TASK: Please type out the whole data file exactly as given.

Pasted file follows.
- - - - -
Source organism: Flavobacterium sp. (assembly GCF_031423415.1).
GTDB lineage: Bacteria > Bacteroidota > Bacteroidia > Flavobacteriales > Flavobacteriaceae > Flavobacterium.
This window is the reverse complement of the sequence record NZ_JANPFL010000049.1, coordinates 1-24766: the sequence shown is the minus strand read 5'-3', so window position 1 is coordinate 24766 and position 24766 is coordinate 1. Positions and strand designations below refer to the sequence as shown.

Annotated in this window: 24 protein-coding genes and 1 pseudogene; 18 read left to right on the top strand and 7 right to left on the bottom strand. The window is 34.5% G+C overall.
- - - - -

Source organism: Flavobacterium sp. (assembly GCF_031423415.1).
GTDB lineage: Bacteria > Bacteroidota > Bacteroidia > Flavobacteriales > Flavobacteriaceae > Flavobacterium.
This window is the reverse complement of the sequence record NZ_JANPFL010000049.1, coordinates 1-24766: the sequence shown is the minus strand read 5'-3', so window position 1 is coordinate 24766 and position 24766 is coordinate 1. Positions and strand designations below refer to the sequence as shown.

Annotated in this window: 24 protein-coding genes and 1 pseudogene; 18 read left to right on the top strand and 7 right to left on the bottom strand. The window is 34.5% G+C overall.